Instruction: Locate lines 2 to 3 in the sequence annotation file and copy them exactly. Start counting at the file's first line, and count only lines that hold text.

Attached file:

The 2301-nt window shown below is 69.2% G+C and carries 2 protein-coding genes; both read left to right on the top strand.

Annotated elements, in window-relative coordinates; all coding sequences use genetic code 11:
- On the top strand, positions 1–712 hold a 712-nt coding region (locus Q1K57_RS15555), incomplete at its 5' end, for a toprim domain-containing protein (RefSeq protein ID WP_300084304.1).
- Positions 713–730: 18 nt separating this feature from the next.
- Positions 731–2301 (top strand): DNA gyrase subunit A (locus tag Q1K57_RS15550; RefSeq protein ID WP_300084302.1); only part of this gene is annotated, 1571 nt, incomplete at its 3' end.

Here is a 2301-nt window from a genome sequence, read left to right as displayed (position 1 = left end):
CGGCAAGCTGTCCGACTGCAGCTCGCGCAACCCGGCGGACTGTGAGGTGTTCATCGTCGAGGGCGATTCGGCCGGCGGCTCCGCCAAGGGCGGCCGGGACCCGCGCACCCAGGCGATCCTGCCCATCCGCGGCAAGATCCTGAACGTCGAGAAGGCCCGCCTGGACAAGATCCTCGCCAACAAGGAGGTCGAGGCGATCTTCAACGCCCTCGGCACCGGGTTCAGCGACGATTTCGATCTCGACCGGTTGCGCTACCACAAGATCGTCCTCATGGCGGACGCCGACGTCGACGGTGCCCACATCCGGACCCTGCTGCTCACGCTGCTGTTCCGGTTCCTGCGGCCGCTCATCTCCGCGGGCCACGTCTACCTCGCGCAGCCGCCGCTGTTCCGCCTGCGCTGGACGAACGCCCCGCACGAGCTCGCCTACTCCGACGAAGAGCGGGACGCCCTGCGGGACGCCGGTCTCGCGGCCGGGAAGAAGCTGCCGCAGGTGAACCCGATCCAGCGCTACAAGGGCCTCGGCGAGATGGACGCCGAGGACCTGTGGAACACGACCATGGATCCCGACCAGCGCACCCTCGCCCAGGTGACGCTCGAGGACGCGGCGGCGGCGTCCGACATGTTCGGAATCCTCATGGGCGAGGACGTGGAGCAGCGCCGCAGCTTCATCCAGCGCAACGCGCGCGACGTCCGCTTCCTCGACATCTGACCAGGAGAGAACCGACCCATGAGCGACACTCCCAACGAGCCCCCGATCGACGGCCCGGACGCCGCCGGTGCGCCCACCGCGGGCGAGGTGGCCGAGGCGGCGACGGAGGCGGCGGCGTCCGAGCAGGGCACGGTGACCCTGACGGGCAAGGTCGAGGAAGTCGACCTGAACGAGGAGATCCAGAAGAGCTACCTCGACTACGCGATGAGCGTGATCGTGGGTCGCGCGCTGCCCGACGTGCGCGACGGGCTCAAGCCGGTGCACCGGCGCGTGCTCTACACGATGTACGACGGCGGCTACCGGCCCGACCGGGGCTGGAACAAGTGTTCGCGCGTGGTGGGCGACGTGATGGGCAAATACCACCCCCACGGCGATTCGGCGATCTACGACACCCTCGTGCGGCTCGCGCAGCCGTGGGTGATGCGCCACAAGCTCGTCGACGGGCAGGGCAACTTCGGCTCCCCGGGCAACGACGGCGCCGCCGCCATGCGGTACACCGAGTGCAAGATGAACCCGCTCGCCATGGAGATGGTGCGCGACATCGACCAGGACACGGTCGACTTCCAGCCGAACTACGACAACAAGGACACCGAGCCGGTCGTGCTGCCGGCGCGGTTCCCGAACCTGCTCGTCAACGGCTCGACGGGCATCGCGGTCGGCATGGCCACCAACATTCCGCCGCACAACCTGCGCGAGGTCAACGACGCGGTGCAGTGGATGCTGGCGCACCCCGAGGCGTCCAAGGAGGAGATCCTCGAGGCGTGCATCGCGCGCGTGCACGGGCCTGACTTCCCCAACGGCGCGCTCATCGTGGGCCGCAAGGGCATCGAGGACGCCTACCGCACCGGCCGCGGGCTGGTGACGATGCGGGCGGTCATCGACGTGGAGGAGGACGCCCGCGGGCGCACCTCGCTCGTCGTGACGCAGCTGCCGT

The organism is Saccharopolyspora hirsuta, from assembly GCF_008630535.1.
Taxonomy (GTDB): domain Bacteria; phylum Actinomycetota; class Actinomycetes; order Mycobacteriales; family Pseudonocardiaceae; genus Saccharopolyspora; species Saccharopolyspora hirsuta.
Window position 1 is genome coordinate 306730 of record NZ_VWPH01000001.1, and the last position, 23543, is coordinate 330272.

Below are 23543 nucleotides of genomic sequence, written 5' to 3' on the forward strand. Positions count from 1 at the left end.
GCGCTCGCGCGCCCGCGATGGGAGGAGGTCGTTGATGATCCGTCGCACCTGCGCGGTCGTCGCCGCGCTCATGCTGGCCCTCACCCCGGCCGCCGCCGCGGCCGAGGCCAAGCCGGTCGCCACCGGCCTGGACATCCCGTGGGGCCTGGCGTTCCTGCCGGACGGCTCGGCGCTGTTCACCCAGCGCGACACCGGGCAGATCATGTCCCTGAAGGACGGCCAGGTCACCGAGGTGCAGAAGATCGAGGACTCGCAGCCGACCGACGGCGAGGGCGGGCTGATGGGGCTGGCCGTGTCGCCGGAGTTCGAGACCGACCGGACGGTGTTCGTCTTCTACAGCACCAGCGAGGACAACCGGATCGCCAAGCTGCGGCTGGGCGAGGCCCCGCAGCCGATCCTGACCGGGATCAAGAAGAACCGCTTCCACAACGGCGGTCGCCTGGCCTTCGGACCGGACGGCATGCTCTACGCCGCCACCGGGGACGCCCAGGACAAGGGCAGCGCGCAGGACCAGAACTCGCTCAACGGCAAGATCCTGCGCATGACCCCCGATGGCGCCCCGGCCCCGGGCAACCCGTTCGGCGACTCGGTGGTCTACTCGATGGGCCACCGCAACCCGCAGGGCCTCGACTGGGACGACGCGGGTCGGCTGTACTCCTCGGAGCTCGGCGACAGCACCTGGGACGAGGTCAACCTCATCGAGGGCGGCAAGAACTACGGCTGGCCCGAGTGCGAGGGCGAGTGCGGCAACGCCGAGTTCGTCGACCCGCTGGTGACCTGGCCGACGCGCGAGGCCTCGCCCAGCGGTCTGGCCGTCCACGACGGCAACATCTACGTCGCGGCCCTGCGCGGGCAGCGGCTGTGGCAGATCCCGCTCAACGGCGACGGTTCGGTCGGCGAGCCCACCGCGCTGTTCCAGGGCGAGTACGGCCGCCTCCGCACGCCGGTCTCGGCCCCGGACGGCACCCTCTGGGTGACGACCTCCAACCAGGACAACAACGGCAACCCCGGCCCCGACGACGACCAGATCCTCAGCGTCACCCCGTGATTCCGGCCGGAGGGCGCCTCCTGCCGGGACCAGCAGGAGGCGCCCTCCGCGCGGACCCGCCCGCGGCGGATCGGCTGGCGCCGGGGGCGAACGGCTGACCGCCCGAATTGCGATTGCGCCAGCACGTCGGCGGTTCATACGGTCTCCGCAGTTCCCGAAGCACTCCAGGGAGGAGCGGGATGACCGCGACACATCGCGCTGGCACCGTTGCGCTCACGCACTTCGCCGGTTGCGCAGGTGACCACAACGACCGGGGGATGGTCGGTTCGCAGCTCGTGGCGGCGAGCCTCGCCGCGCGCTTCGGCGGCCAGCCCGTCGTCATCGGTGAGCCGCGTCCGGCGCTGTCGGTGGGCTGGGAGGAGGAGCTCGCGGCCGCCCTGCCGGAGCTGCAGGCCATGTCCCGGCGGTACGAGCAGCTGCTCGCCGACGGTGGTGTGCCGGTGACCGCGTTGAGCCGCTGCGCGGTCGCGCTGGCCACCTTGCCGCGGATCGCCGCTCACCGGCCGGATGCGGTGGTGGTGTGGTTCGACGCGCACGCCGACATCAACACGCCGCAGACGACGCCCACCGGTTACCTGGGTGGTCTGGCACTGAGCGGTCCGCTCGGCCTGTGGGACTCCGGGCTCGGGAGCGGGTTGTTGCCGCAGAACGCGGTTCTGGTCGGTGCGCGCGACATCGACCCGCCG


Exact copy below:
Annotated elements, in window-relative coordinates; all coding sequences use genetic code 11:
- On the top strand, positions 1–712 hold a 712-nt coding region (locus Q1K57_RS15555), incomplete at its 5' end, for a toprim domain-containing protein (RefSeq protein ID WP_300084304.1).